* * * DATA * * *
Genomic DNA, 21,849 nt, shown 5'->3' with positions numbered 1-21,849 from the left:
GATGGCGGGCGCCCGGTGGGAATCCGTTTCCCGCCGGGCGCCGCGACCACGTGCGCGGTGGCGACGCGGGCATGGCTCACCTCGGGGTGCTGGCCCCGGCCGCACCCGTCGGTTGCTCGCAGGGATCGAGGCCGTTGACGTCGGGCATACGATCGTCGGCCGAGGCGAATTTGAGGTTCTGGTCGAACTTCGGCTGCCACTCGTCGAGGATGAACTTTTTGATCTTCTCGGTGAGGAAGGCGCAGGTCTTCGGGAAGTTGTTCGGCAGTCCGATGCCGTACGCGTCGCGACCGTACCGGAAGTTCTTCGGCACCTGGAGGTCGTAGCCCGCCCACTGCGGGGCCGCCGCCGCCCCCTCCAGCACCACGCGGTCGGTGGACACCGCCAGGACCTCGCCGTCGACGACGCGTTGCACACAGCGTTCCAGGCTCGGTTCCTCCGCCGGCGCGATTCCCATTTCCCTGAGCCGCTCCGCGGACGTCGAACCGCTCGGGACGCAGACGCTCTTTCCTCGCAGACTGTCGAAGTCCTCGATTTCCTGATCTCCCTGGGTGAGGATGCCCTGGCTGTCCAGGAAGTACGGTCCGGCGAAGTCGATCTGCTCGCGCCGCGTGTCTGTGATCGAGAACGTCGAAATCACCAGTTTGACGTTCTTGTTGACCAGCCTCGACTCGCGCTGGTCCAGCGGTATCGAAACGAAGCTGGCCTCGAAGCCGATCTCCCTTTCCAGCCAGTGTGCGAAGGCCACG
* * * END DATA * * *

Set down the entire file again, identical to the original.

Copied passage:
Genomic DNA, 21,849 nt, shown 5'->3' with positions numbered 1-21,849 from the left:
GATGGCGGGCGCCCGGTGGGAATCCGTTTCCCGCCGGGCGCCGCGACCACGTGCGCGGTGGCGACGCGGGCATGGCTCACCTCGGGGTGCTGGCCCCGGCCGCACCCGTCGGTTGCTCGCAGGGATCGAGGCCGTTGACGTCGGGCATACGATCGTCGGCCGAGGCGAATTTGAGGTTCTGGTCGAACTTCGGCTGCCACTCGTCGAGGATGAACTTTTTGATCTTCTCGGTGAGGAAGGCGCAGGTCTTCGGGAAGTTGTTCGGCAGTCCGATGCCGTACGCGTCGCGACCGTACCGGAAGTTCTTCGGCACCTGGAGGTCGTAGCCCGCCCACTGCGGGGCCGCCGCCGCCCCCTCCAGCACCACGCGGTCGGTGGACACCGCCAGGACCTCGCCGTCGACGACGCGTTGCACACAGCGTTCCAGGCTCGGTTCCTCCGCCGGCGCGATTCCCATTTCCCTGAGCCGCTCCGCGGACGTCGAACCGCTCGGGACGCAGACGCTCTTTCCTCGCAGACTGTCGAAGTCCTCGATTTCCTGATCTCCCTGGGTGAGGATGCCCTGGCTGTCCAGGAAGTACGGTCCGGCGAAGTCGATCTGCTCGCGCCGCGTGTCTGTGATCGAGAACGTCGAAATCACCAGTTTGACGTTCTTGTTGACCAGCCTCGACTCGCGCTGGTCCAGCGGTATCGAAACGAAGCTGGCCTCGAAGCCGATCTCCCTTTCCAGCCAGTGTGCGAAGGCCACG